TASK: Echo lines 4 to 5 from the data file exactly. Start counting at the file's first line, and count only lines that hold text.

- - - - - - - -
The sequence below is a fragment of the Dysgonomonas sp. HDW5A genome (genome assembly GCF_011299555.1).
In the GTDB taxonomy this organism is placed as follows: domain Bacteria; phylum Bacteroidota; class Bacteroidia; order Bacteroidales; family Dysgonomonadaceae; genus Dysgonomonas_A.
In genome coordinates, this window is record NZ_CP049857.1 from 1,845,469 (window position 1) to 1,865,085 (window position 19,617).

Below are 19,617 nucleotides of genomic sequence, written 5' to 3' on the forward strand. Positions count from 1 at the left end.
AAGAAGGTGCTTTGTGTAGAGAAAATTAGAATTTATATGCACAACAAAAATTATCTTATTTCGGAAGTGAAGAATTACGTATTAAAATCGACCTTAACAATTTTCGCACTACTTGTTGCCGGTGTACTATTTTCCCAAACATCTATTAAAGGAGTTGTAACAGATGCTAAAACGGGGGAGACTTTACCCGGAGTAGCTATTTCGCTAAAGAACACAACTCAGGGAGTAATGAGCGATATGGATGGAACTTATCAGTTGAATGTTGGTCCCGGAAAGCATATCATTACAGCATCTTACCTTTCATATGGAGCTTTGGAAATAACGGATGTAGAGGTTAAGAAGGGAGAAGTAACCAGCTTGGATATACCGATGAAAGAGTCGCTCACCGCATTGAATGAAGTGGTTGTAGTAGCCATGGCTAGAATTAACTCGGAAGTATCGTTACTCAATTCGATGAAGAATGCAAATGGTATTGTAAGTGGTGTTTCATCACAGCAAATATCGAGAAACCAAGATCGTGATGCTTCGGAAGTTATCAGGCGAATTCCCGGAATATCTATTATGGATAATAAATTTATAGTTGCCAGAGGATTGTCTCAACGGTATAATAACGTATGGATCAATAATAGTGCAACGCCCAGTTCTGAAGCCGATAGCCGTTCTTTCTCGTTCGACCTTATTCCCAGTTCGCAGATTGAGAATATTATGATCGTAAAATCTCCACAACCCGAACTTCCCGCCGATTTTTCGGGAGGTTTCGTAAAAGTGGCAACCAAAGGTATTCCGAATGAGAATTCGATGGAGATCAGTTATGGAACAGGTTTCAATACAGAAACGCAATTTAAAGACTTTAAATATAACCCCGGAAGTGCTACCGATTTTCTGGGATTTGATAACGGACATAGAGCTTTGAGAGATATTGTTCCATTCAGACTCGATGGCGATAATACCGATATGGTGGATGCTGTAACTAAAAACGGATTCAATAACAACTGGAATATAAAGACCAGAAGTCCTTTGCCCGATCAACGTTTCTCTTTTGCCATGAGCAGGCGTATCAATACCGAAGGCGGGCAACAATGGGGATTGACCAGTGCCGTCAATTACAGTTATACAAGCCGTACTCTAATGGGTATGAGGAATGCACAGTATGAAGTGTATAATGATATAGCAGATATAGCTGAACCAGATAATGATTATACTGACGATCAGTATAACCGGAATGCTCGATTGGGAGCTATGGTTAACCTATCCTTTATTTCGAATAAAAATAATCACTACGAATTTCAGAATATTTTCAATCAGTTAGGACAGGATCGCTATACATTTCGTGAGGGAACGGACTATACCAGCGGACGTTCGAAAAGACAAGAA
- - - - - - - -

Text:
Below are 19,617 nucleotides of genomic sequence, written 5' to 3' on the forward strand. Positions count from 1 at the left end.
AAGAAGGTGCTTTGTGTAGAGAAAATTAGAATTTATATGCACAACAAAAATTATCTTATTTCGGAAGTGAAGAATTACGTATTAAAATCGACCTTAACAATTTTCGCACTACTTGTTGCCGGTGTACTATTTTCCCAAACATCTATTAAAGGAGTTGTAACAGATGCTAAAACGGGGGAGACTTTACCCGGAGTAGCTATTTCGCTAAAGAACACAACTCAGGGAGTAATGAGCGATATGGATGGAACTTATCAGTTGAATGTTGGTCCCGGAAAGCATATCATTACAGCATCTTACCTTTCATATGGAGCTTTGGAAATAACGGATGTAGAGGTTAAGAAGGGAGAAGTAACCAGCTTGGATATACCGATGAAAGAGTCGCTCACCGCATTGAATGAAGTGGTTGTAGTAGCCATGGCTAGAATTAACTCGGAAGTATCGTTACTCAATTCGATGAAGAATGCAAATGGTATTGTAAGTGGTGTTTCATCACAGCAAATATCGAGAAACCAAGATCGTGATGCTTCGGAAGTTATCAGGCGAATTCCCGGAATATCTATTATGGATAATAAATTTATAGTTGCCAGAGGATTGTCTCAACGGTATAATAACGTATGGATCAATAATAGTGCAACGCCCAGTTCTGAAGCCGATAGCCGTTCTTTCTCGTTCGACCTTATTCCCAGTTCGCAGATTGAGAATATTATGATCGTAAAATCTCCACAACCCGAACTTCCCGCCGATTTTTCGGGAGGTTTCGTAAAAGTGGCAACCAAAGGTATTCCGAATGAGAATTCGATGGAGATCAGTTATGGAACAGGTTTCAATACAGAAACGCAATTTAAAGACTTTAAATATAACCCCGGAAGTGCTACCGATTTTCTGGGATTTGATAACGGACATAGAGCTTTGAGAGATATTGTTCCATTCAGACTCGATGGCGATAATACCGATATGGTGGATGCTGTAACTAAAAACGGATTCAATAACAACTGGAATATAAAGACCAGAAGTCCTTTGCCCGATCAACGTTTCTCTTTTGCCATGAGCAGGCGTATCAATACCGAAGGCGGGCAACAATGGGGATTGACCAGTGCCGTCAATTACAGTTATACAAGCCGTACTCTAATGGGTATGAGGAATGCACAGTATGAAGTGTATAATGATATAGCAGATATAGCTGAACCAGATAATGATTATACTGACGATCAGTATAACCGGAATGCTCGATTGGGAGCTATGGTTAACCTATCCTTTATTTCGAATAAAAATAATCACTACGAATTTCAGAATATTTTCAATCAGTTAGGACAGGATCGCTATACATTTCGTGAGGGAACGGACTATACCAGCGGACGTTCGAAAAGACAAGAA